Permanently hanging a "CLOSED" sign is a frequent temptation for small business owners who seem to get screwed over from every angle.
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Old 08-08-2019, 10:10 AM
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I'm a small business owner. All current employees are paid more than the current Minimum Wage, but a substantial jump in MW would mean I'd cut back on the number of employees.
Is that because you have different product lines, with different levels of profitability, and the minimum wage increase would make the least profitable product lines unprofitable? Or would you need to raise your prices across the board to maintain profitability, and you'd suffer less of a hit with higher prices and a lower volume of sales than trying to maintain your current sales volume?
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Old 08-08-2019, 10:12 AM
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Is that because you have different product lines, with different levels of profitability, and the minimum wage increase would make the least profitable product lines unprofitable? Or would you need to raise your prices across the board to maintain profitability, and you'd suffer less of a hit with higher prices and a lower volume of sales than trying to maintain your current sales volume?
Honest answer? I'm too close to retirement to consider those things and would just go for the easiest solution.

ETA: additionally, I'm selling my time (a service) more than I'm selling goods.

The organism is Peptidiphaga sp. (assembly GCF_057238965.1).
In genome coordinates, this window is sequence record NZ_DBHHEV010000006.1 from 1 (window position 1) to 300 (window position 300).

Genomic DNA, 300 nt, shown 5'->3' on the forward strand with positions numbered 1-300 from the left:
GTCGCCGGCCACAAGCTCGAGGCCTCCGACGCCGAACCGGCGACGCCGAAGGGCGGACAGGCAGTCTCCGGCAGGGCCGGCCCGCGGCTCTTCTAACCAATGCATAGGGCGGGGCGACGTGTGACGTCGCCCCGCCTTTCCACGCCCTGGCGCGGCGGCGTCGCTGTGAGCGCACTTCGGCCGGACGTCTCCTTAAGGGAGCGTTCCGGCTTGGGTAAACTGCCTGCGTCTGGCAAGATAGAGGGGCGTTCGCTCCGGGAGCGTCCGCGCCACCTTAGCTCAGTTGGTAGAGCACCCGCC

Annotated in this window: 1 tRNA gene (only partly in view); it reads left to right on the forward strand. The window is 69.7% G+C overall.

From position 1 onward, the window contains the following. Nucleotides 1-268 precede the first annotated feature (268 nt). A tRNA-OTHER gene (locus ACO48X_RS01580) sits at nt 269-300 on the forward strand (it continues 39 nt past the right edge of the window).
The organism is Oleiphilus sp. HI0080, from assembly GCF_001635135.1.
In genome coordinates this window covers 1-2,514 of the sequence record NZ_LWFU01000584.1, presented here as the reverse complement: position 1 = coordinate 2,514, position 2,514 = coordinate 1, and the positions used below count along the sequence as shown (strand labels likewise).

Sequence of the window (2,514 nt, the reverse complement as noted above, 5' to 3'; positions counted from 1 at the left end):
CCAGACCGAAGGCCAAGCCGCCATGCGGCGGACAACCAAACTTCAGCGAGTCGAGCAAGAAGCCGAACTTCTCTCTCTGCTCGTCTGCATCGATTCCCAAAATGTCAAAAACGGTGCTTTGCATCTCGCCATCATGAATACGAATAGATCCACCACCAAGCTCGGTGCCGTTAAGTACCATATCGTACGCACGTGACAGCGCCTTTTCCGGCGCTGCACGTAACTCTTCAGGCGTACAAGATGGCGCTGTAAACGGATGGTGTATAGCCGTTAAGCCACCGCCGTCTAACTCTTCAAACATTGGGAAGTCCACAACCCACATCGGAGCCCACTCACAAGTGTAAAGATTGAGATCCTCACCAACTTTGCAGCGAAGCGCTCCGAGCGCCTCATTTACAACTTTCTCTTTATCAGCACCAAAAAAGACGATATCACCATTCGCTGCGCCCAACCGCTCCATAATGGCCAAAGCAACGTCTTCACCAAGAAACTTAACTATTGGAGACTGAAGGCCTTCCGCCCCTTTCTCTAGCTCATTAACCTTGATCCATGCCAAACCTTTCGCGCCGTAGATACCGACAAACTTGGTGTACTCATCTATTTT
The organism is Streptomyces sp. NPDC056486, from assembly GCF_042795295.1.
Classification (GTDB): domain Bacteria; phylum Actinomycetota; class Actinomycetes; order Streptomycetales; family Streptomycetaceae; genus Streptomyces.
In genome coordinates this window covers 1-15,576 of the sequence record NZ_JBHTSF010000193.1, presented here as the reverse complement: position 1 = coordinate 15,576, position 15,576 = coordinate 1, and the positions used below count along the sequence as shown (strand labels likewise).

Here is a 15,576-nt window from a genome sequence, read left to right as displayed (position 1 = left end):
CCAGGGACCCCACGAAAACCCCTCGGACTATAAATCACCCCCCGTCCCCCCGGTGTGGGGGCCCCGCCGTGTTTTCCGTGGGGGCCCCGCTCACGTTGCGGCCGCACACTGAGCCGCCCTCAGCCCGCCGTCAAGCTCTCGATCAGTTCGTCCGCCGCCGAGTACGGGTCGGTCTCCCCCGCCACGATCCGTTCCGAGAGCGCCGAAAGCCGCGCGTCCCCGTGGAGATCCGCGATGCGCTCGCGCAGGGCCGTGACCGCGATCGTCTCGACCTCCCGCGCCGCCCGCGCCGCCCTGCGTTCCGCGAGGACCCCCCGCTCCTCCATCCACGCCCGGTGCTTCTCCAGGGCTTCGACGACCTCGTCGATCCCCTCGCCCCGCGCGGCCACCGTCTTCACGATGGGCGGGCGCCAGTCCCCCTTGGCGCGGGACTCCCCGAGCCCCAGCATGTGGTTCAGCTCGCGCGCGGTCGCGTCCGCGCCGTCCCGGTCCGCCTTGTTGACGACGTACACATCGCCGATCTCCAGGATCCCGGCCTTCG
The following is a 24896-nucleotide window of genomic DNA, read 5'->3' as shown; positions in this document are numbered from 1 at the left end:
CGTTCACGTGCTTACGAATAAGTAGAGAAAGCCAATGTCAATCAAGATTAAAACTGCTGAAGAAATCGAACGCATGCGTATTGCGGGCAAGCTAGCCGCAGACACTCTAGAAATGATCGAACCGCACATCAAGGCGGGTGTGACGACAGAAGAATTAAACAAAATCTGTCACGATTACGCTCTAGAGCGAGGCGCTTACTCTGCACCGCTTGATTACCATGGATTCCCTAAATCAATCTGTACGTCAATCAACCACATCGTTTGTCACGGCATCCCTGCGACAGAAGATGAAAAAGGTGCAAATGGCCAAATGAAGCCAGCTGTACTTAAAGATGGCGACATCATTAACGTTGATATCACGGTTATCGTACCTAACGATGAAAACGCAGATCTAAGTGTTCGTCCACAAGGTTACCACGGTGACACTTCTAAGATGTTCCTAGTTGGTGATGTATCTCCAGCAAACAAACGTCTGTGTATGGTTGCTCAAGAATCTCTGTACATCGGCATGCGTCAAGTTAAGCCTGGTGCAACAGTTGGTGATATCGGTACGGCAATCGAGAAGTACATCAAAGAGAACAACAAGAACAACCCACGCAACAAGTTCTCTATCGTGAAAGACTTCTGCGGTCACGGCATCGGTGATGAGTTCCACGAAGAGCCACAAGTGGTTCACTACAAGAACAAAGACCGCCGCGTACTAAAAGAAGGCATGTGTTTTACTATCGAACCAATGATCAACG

Last edited by kayaker; 08-08-2019 at 10:13 AM.
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Old 08-08-2019, 10:49 AM
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Originally Posted by Wrenching Spanners View Post
Is that because you have different product lines, with different levels of profitability, and the minimum wage increase would make the least profitable product lines unprofitable? Or would you need to raise your prices across the board to maintain profitability, and you'd suffer less of a hit with higher prices and a lower volume of sales than trying to maintain your current sales volume?
In my experience with healthcare, most of the rates are based on the government's rates. We do not have the freedom to raise prices, and our profits are a fixed percentage over what the government says are the costs (eg: 6% for physician administered drugs). Some of that "profit" goes towards maintenance and other business-related expenses, which can cut actual profit down to the low single digits for most patients, and into the negative for Medicaid patients. If a new minimum wage raises our expenses more than that margin, but the government fails to increase their rates, the only options are to 1) downsize, or 2) pay the doctors/owners less.

~Max

Last edited by Max S.; 08-08-2019 at 10:50 AM.
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Old 08-08-2019, 11:13 AM
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People with limited skills work those kinds of jobs because they believe that earning that money is better than the alternative. Preaching to them from a position of relative comfort that they're better off not having a job, better off not earning their own living because their work is beneath one's dignity is not a morally enlightened position. Quite the opposite.

I think most of the empirical research indicating that the minimum wage has little or no dis-employment effect relies on extremely poor data and is unconvincing. (Which is not necessarily a fault of the researchers: most data of this type is poor.) But at very least, they support the policy because they think people won't lose their jobs from it. They might be mistaken (I think they are), but at least they don't look at the data and say "Yep! The poorest and most vulnerable among us will lose a primary income stream, what a great policy!" I don't believe I've ever come across such a perversity before.